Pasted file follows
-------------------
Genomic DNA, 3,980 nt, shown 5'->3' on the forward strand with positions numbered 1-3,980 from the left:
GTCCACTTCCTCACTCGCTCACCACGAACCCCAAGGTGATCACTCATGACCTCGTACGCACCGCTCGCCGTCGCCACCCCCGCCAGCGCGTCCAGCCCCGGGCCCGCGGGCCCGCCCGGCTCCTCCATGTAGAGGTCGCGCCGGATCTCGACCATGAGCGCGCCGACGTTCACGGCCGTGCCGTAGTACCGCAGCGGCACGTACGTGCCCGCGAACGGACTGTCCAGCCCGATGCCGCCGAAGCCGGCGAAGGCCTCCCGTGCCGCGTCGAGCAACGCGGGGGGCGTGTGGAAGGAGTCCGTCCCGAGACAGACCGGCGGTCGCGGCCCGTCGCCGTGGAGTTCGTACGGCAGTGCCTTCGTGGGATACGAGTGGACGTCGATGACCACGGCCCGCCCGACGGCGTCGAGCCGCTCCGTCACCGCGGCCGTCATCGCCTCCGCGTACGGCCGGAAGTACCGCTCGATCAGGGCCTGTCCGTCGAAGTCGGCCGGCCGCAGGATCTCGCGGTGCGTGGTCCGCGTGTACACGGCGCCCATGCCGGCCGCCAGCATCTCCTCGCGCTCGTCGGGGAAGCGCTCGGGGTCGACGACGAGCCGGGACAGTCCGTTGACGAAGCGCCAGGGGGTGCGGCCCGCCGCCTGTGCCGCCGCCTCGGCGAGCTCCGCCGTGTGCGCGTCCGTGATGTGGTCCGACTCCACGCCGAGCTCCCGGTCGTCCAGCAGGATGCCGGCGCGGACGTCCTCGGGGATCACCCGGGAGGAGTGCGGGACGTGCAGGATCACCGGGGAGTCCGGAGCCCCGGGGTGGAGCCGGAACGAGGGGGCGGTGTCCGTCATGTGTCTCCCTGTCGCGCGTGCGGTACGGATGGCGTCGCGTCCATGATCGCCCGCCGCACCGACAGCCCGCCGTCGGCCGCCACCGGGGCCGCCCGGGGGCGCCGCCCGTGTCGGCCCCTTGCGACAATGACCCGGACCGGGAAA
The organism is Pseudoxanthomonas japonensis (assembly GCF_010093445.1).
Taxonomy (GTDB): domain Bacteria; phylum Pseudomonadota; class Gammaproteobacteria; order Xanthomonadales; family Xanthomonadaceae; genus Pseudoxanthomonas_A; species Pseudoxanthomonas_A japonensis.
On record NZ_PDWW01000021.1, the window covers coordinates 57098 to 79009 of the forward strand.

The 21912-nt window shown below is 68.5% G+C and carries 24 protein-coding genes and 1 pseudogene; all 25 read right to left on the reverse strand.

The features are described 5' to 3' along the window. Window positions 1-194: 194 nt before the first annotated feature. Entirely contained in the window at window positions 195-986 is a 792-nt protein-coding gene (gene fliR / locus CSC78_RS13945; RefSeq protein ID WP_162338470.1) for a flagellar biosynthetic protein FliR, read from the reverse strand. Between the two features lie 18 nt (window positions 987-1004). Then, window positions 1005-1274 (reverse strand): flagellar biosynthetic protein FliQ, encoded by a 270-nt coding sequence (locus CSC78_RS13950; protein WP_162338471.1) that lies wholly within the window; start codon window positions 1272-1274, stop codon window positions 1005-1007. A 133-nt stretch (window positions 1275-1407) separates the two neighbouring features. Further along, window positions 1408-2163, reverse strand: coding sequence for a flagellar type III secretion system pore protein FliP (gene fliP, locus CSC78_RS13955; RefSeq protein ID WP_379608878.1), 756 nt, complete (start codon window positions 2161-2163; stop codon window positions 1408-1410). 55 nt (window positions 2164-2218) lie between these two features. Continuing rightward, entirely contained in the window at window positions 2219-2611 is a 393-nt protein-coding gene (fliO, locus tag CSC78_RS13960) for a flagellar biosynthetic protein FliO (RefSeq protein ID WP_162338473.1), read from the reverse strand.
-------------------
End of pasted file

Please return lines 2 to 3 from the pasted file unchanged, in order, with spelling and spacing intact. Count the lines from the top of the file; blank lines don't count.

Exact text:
GTCCACTTCCTCACTCGCTCACCACGAACCCCAAGGTGATCACTCATGACCTCGTACGCACCGCTCGCCGTCGCCACCCCCGCCAGCGCGTCCAGCCCCGGGCCCGCGGGCCCGCCCGGCTCCTCCATGTAGAGGTCGCGCCGGATCTCGACCATGAGCGCGCCGACGTTCACGGCCGTGCCGTAGTACCGCAGCGGCACGTACGTGCCCGCGAACGGACTGTCCAGCCCGATGCCGCCGAAGCCGGCGAAGGCCTCCCGTGCCGCGTCGAGCAACGCGGGGGGCGTGTGGAAGGAGTCCGTCCCGAGACAGACCGGCGGTCGCGGCCCGTCGCCGTGGAGTTCGTACGGCAGTGCCTTCGTGGGATACGAGTGGACGTCGATGACCACGGCCCGCCCGACGGCGTCGAGCCGCTCCGTCACCGCGGCCGTCATCGCCTCCGCGTACGGCCGGAAGTACCGCTCGATCAGGGCCTGTCCGTCGAAGTCGGCCGGCCGCAGGATCTCGCGGTGCGTGGTCCGCGTGTACACGGCGCCCATGCCGGCCGCCAGCATCTCCTCGCGCTCGTCGGGGAAGCGCTCGGGGTCGACGACGAGCCGGGACAGTCCGTTGACGAAGCGCCAGGGGGTGCGGCCCGCCGCCTGTGCCGCCGCCTCGGCGAGCTCCGCCGTGTGCGCGTCCGTGATGTGGTCCGACTCCACGCCGAGCTCCCGGTCGTCCAGCAGGATGCCGGCGCGGACGTCCTCGGGGATCACCCGGGAGGAGTGCGGGACGTGCAGGATCACCGGGGAGTCCGGAGCCCCGGGGTGGAGCCGGAACGAGGGGGCGGTGTCCGTCATGTGTCTCCCTGTCGCGCGTGCGGTACGGATGGCGTCGCGTCCATGATCGCCCGCCGCACCGACAGCCCGCCGTCGGCCGCCACCGGGGCCGCCCGGGGGCGCCGCCCGTGTCGGCCCCTTGCGACAATGACCCGGACCGGGAAA
The organism is Pseudoxanthomonas japonensis (assembly GCF_010093445.1).